Catamaran drug trafficking case: Enough prima facie evidence for indictment
A magistrate ruled yesterday that there is sufficient evidence to indict three people who were charged with importing cannabis to Malta from Sicily.
Rita Scicluna, 41, of Luqa, her Nigerian husband, Nicholas Obaseki, 28, and Osaro Osarenkhoe, 27, are accused of conspiring to import four kilos of cannabis on the Malta-Sicily catamaran last month.
The court heard last week how a sniffer dog had found the drugs, which were hidden under the bonnet of a car Mrs Scicluna was driving off the catamaran.
Mrs Scicluna had been spotted with Mr Osarenkhoe both on and off the ferry while her husband, Mr Obaseki, was waiting outside the terminal.
Lawyer Franco Debono, appearing for Osarenkhoe, insisted that there was no evidence to support the prima facie decree.
“My client was seen next to Mrs Scicluna on the catamaran and in a car that was never under his control. This is no proof of anything.” He said that while the police might have had reasonable suspicion to arrest the man, they should have followed that up with a proper investigation yet they (the police) had not presented any evidence to support their claims. “The police got stuck at suspicion stage. This is pure conjecture and supposition.”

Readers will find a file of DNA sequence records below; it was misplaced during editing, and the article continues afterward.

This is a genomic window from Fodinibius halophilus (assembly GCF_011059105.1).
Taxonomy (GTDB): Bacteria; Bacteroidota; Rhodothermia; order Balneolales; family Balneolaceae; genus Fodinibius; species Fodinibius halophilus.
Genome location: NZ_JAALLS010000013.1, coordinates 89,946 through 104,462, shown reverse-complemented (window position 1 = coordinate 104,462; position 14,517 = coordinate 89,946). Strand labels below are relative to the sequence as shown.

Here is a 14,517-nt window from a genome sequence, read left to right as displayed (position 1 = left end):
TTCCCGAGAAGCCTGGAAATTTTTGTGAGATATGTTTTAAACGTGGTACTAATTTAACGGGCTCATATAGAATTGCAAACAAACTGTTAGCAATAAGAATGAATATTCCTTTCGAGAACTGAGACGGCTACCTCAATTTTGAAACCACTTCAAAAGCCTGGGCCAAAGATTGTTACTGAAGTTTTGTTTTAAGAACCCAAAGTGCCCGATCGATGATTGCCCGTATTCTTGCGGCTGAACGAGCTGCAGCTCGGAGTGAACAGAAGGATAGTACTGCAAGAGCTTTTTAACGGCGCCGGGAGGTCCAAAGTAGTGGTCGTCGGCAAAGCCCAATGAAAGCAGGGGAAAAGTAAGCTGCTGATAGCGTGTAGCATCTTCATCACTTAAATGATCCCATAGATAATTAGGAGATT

Dr Debono argued that, in order to place someone under indictment, the police had to at least prove probability. “Prima facie is itself a low level of proof, but it still needs some evidence,” the lawyer said.
The fact that he was in the company of someone that was ‘known to the police’ was still not proof of anything. Investigators had also confirmed that they had found nothing during searches on the person of the accused.
Dr Debono said the prosecution had not proved any link between Mr Osarenkhoe and the drugs – there were no phone taps, text messages or any other evidence to support the claim of conspiracy to import drugs.
Inspector Gabriel Micallef, prosecuting, said suspicion had been raised by Mr Osarenkhoe’s movements. He said the prosecution was convinced of the guilt of the accused. The Inspector added that the investigation was ongoing and evidence was still being collected.
Dr Debono again asked why call records the prosecution had referred to had not been exhibited and accused the police of pursuing a ‘fishing expedition’ against Mr Osarenkhoe.
Magistrate Neville Camilleri said that, from what the court had heard during previous sittings and from documents exhibited in court there was sufficient prima facie evidence to place the three accused under a bill of indictment.
The case continues in November.